THE HEAVENLY FATHER AFFIRMED HIS SON
It was a great day for me when I comprehended from the Scriptures the best place to learn fathering is to study our heavenly Father and model after Him. One way this has worked out in my life is learning to give sincere complements.
Children yearn to be affirmed. They want the praise of their dad. It is such a fundamental need a child can be negatively marked for life if abundant father affirmation is lacking. Only one thing is worse than a father who does not look for ways to complement his children, building their self-confidence and self-esteem. It’s if a father continually does just the opposite by routinely berating a child. Many children are flooded as they grow up with insults, sometimes even by well-meaning parents, as they try to motivate their children with negatives:
“You’ll never amount to anything;” or
“You’re no good,” or
“you’ll end up in jail,” and
the tragic list goes on.
Our heavenly Father is our great example in this area of parenting.
King David is the Old Testament prophet who told us God has a Son. He did it with a father’s declaration that was full of excitement and joy: “You are my Son; today I have become your Father” (Psalm 2:7).
Make no mistake. The heavenly Father loves His Son.
I’ve heard the voice of God several times in my spirit, but never audibly. During Jesus’ incarnate ministry, the Father publicly and with audible voice affirmed Him three times.
The first was at Jesus’ Jordan River baptism. “As soon as Jesus was baptized, he went up out of the water. At that moment heaven was opened, and [John the Baptist] saw the Spirit of God descending like a dove and lighting on [Jesus]. And a voice from heaven said, “This is my Son, whom I love; with him I am well pleased” (Matthew 3:16-17).
The Gospel of Mark adds to the scene: “As Jesus was coming up out of the water, [John] saw heaven being torn open and the Spirit descending on him like a dove” (Mark 1:10). We are not told what the ripping phenomenon in the sky was that John saw. But clearly the heavenly Father was excited about claiming Jesus as His Son, while at the same time the Holy Spirit descended on Him and filled Him with “without measure” (John 3:34).
Do your children and grandchildren regularly hear you say something to this effect, “You are my son [or daughter, or grandchild] and I love you. In fact, I’m very proud of you. I believe in your future.”
The second public affirmation came at the transfiguration of Jesus. This time the language of the compliment is a bit different but the impact was the same. “A cloud appeared and enveloped [Jesus, Moses and Elijah as well as Peter, James and John], and a voice came from the cloud: “This is my Son, whom I love. Listen to him!” (Mark 9:7). The Apostle Peter was so affected by this experience he was still talking and writing about some thirty-five years later when he drafted his first epistle (2 Peter 1:16-18).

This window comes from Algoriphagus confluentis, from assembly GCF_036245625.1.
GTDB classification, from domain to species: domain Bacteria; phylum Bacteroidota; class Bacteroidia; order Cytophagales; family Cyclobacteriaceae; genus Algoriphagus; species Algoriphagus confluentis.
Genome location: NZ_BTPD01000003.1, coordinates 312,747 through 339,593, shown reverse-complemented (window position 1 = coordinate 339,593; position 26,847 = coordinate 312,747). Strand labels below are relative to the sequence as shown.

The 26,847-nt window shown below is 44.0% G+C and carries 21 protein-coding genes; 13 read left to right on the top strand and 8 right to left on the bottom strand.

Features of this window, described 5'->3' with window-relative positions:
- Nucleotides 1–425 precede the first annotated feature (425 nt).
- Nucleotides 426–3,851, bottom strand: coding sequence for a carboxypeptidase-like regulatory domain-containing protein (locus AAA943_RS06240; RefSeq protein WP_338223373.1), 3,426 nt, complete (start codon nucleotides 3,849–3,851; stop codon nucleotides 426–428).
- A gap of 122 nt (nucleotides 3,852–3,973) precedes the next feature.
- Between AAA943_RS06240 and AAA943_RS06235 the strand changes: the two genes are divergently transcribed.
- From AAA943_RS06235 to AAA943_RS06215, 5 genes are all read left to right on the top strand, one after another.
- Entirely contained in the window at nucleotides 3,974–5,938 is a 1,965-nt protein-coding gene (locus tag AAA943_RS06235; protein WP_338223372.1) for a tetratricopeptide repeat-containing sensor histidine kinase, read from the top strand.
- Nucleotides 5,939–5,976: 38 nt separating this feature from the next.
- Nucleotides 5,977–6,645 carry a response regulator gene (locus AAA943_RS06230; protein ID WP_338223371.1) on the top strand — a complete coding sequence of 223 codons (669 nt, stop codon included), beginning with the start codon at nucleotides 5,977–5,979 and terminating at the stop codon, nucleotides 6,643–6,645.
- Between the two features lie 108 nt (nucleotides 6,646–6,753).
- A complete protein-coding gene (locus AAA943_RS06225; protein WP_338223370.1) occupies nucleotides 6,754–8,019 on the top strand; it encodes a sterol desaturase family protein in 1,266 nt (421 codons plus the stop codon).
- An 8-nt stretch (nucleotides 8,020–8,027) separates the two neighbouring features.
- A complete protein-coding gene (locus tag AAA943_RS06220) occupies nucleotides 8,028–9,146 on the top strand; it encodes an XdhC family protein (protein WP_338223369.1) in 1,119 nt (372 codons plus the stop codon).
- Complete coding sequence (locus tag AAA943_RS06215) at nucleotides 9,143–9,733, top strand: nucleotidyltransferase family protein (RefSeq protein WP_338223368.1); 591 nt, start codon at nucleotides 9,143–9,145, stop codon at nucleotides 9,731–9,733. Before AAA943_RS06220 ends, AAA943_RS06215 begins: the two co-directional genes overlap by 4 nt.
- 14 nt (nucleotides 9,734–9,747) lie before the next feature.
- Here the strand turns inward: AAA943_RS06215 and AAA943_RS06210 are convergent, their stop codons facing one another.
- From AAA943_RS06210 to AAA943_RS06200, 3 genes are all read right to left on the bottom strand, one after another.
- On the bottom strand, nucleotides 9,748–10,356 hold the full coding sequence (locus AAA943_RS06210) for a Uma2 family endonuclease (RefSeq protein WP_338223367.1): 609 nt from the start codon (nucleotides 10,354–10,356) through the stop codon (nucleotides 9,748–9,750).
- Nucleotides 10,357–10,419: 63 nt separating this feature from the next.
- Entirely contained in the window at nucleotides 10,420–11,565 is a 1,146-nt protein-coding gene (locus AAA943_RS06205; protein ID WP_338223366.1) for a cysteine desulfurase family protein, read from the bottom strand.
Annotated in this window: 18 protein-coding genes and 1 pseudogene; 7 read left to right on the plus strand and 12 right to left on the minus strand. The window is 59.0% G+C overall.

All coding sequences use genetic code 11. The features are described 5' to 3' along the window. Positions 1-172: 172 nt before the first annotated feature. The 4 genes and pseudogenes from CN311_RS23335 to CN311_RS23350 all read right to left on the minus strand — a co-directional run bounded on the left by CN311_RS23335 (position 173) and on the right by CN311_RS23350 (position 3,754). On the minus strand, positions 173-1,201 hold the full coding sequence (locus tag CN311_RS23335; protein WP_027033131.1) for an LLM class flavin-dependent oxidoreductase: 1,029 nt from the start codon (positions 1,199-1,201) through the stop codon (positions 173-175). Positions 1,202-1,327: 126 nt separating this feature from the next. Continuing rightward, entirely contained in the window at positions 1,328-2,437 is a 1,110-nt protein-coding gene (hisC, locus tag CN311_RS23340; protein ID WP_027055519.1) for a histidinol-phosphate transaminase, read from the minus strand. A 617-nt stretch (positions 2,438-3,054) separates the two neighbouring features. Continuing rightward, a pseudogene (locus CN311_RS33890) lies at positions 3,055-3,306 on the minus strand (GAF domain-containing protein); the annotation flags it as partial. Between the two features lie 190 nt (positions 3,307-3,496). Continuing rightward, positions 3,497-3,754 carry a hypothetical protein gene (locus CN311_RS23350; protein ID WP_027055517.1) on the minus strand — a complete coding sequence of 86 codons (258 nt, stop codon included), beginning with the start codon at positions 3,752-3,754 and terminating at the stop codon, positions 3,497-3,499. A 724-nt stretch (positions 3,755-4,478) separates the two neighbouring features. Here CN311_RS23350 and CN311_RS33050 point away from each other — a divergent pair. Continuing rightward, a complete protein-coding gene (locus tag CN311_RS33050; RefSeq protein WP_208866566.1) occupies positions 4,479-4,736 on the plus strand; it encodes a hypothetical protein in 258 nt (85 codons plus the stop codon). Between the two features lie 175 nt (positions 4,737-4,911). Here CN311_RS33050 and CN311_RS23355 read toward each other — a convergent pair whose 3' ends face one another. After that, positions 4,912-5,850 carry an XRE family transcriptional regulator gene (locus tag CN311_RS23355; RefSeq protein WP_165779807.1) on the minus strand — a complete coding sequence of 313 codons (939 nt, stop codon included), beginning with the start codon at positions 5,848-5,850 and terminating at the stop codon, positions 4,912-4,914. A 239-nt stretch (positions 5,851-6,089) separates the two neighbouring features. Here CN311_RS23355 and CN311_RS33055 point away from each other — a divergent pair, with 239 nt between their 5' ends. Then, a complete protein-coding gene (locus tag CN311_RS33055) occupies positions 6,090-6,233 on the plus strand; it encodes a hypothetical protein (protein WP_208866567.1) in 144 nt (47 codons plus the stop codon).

When your children have grown up, they continue to need the affirmation of their father, sometimes actually to defend them. Do they hear you say something to this effect, “I’m very proud of you, son. So, have the courage of your career. You have something to offer that people need; people will listen to you!”
The third time the heavenly Father publicly affirmed His Son was in the shadow of Jesus’ cross, when some Greeks came to visit Jesus. They went to Philip first, saying to him. “Sir, we would like to see Jesus.” Philip went to tell Andrew; Andrew and Philip in turn told Jesus” (John 12:21-22).
The visit of these Greeks so delighted the Lord He immediately began to prophesy about His pending death and His glorification to follow. He ended the prophecy saying, “What shall I say? ‘Father, save me from this hour?’ No, it was for this very reason I came to this hour. Father, glorify your name!” (John 12:27-28).
The Apostle John tells us what happened next. The voice of the heavenly Father spoke audibly again: “I have glorified it, and will glorify it again” (John 12:28). The people standing around thought the voice thundered like the voice of an angel. Jesus said the voice was primarily for the sake of the people there listening, including the Greek visitors. But it was also a clear affirmation of God’s Son with His cross just a few days away. The visit of these Greeks was a bold confirmation to Jesus that after His death and resurrection, the gospel would indeed reap a great harvest in the Gentile world. The price He would pay would be worth it. Yes, the voice of the Father was uplifting to Jesus.
When you have a child, even an adult child, and he is facing a crisis in his life, he desperately needs to hear the affirmation of his father: “Son I love you and I believe in you. You have what it takes; you can come through this. And when you do, your ministry (or business or sphere of service), will be greater than ever!
Dad, what kind of affirmation are you giving your children?
If you are not doing this regularly and positively, with the goal to build them up, will you let the example of the heavenly Father teach you?
It’s never too late to start!